1. Yes, you’re right plenty of dramatic scope either way. There did seem to be a slight hint of your version in last night’s episode. For the time being the tension is being ratcheted up nicely.

  3. Thanks! I’ve been looking for a legal view point on it for a couple of days. The lawyers seem to be a bit rubbish but not sure how much of that is down to having 14 minutes to get it in.

  4. This is great fun! Thank you Matthew.
    Whether Jess’s evidence is admitted or not (and Rob knew about her meeting with Helen so could easily suggest collusion ‘putting heads together’) there’s a better angle I would suggest.
    Now Helen has spoken out and the prosecution alleged this is recently fabricated surely the helpline records where Helen is recorded as mentioning coercive control in terms and rape – weeks before the Jess meeting and the subsequent events – could be obtained and admitted to rebut the prosecution allegation of recent fabrication in addition to support?
    Jess could be reserved for the Rob trial(s)

    1. I think there was a mention from Anna Tregorran that the DV helpline didn’t take any notes of her call, just that she’d made it. But yes, even that would help a lot.

  5. Really helpful to have expert legal input (even if it isn’t always what most of us fans want to hear!) – many thanks, BarristerBlogger 🙂

  6. Anna referred to important explanatory evidence but the judge referred to substantial probative value. It sounds like he is going to admit it under s.100(1)(b).

  7. Excellent information, thanks.

    Surely the key point will be if it emerges that Rob had visited Jess and ‘spoken’ to her prior to the trial. This would surely be clear evidence of influencing a witness?

      1. We just need Jess to say that he did, and that he also dragged Henry along with him when he did it. (It was about a month ago, or just less.)

  8. Really helpful, thanks. However one clatification re your comment that neither barrister “is looking like an early candidate for silk”. According to previous episodes, Anna is already a QC. I do find this hard to believe given her track record on air but there you go.

  9. Free the Ambridge One!

    Anyone else remember the grafitti FREE ASTRID PROLL to which people added WITH THREE MEDIUM SIZE BOTTLE TOPS!

    Or GEORGE DAVIS IS INNOCENT to which after he pleaded guilty to another job was added OH NO HE ISN’T!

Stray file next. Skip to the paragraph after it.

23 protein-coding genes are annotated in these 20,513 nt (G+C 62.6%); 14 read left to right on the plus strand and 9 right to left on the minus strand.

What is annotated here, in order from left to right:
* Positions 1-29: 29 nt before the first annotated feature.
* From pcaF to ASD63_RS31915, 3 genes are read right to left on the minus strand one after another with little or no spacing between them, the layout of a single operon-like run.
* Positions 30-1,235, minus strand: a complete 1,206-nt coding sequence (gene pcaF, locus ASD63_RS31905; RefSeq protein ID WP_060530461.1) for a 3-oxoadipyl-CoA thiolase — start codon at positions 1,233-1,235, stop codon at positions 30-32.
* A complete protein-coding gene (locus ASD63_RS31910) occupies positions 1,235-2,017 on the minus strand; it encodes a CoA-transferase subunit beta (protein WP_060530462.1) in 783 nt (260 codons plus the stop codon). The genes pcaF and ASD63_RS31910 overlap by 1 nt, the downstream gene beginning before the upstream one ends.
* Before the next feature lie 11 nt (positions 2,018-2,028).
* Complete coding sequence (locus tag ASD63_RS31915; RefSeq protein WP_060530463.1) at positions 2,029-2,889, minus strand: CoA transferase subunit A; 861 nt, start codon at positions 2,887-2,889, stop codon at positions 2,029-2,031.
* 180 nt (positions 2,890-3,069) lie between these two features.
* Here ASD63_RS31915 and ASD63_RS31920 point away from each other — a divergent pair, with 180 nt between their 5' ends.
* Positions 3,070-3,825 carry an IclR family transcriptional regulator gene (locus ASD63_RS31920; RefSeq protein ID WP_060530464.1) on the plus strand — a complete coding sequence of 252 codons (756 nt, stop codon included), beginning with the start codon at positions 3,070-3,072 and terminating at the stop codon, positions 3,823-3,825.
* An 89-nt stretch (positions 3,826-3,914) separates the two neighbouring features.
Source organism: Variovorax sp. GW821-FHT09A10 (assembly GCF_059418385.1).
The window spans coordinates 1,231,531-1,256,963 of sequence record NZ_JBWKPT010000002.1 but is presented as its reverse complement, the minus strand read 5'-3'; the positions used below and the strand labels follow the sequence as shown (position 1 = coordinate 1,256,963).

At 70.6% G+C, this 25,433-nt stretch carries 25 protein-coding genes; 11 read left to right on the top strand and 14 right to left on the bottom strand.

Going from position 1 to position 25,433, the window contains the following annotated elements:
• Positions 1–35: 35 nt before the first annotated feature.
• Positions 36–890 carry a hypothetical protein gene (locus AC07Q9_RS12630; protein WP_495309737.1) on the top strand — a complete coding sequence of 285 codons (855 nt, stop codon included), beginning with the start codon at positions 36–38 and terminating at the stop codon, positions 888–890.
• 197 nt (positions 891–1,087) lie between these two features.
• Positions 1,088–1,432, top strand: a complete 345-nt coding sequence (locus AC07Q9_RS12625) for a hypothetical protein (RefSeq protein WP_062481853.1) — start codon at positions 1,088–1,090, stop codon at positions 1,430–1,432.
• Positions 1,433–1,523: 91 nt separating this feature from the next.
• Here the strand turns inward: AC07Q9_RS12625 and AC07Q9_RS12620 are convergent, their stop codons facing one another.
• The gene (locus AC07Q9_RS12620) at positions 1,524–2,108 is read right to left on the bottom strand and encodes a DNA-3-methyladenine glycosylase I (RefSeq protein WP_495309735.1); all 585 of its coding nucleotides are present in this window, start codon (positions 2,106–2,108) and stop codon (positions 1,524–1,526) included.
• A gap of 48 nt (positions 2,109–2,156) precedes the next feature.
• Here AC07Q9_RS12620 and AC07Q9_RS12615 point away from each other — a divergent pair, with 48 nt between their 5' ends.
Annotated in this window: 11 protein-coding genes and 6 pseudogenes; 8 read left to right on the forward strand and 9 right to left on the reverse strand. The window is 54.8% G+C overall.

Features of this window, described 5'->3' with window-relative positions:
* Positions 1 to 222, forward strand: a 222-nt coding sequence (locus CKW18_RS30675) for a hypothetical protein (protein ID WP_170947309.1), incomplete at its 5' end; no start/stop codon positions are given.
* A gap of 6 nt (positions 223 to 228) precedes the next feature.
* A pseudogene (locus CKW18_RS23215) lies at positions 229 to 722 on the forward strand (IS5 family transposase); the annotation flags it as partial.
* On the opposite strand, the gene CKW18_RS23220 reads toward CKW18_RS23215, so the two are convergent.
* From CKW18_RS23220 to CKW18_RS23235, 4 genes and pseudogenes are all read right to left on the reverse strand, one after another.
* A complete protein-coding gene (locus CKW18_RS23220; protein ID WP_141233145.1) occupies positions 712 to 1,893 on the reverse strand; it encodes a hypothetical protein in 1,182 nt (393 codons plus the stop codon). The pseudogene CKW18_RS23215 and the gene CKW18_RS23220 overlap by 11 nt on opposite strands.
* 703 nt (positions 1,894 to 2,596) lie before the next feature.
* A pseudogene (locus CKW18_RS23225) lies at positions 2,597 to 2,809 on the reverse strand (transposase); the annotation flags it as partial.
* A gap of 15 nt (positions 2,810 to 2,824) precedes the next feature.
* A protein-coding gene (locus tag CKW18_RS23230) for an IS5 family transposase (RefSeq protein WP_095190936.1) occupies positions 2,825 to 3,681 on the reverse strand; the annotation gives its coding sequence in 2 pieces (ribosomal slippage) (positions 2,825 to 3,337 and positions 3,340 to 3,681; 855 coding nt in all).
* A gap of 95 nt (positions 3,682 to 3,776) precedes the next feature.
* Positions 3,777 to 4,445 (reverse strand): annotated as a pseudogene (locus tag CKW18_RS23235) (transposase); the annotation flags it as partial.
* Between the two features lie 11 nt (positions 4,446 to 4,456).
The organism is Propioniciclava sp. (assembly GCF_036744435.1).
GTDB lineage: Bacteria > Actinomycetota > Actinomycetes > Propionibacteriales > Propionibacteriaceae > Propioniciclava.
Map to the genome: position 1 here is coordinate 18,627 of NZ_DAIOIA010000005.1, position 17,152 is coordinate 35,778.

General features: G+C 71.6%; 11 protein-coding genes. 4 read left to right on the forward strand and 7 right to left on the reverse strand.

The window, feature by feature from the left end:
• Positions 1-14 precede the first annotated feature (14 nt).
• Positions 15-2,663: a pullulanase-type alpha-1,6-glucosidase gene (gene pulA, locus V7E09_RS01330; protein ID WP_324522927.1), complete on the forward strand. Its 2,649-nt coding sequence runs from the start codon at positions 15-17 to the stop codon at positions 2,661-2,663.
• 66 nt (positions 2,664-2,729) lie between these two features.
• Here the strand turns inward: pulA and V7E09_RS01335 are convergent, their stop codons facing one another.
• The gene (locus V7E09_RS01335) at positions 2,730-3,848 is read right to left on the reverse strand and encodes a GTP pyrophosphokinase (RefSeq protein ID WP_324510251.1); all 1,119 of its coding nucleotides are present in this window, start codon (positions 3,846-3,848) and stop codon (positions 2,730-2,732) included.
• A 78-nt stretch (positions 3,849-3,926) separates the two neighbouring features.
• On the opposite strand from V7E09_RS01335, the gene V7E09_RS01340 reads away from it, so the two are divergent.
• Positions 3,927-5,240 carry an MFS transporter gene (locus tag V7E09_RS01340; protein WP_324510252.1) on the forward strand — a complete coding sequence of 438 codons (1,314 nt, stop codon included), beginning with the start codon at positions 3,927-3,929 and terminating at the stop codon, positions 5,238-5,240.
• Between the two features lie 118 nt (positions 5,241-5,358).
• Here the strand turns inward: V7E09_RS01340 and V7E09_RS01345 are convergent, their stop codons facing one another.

10. This is interesting to read after the episode that this was anticipating would be broadcast. Even though I have an exceptionally logical mind it was still difficult to follow, especially where it, the article, kept dropping into (pseudo) Latin, a subject I gave up over 45 years ago when I left Prep School and went to Public School. I don’t see why the Judge should get “irritated” by the developments before him. By doing so he will, surely, lose the impartiality that Judges are supposed to have, thus making him unfit for purpose or the job he has been employed to do. Having now listened to tonight’s episode I’m loosing what respect I have for the law profession, mainly due to the way that they, like journalists, twist whatever anyone is trying to say, and are really aggressive in how they ask questions.

    It also highlights just what a bearpit a court room could be, rather than a place which analyses exactly what has happened and therefore what the outcome should be. An experience I encountered at the start of the year when an aggressive driver appealed his Magistrate’s Court conviction in the Crown Court, and defended himself, and I was in the witness box for nearly an hour.

  11. My husband and I are lawyers in Australia and are also long term Archers fans. Some of the trial scripts for the barristers have been frustrating making us wish we were there to object to some of the prosecutors statements and to ask whether there is a question instead of a long verbal badgering.

    Enjoyed this analysis. Thanks very much.

  12. Excellent blog, Matthew! Great to have some properly informed viewpoints. In view of latest developments, it would also be most valuable to hear your thoughts on three subsequent points:

    1) The responsibilities of a CPS barrister who by now must be aware that his principal witness may have been attempting to procure the silence of a potential material witness and therefore pervert the course of justice.

    2) The likelihood of Helen being able to obtain bail in the event of the trial having to be halted.

    3) Ways and means by which complaints and charges of rape and/or coercive control could be brought against Rob Titchener even in the event of his wife not being aquitted.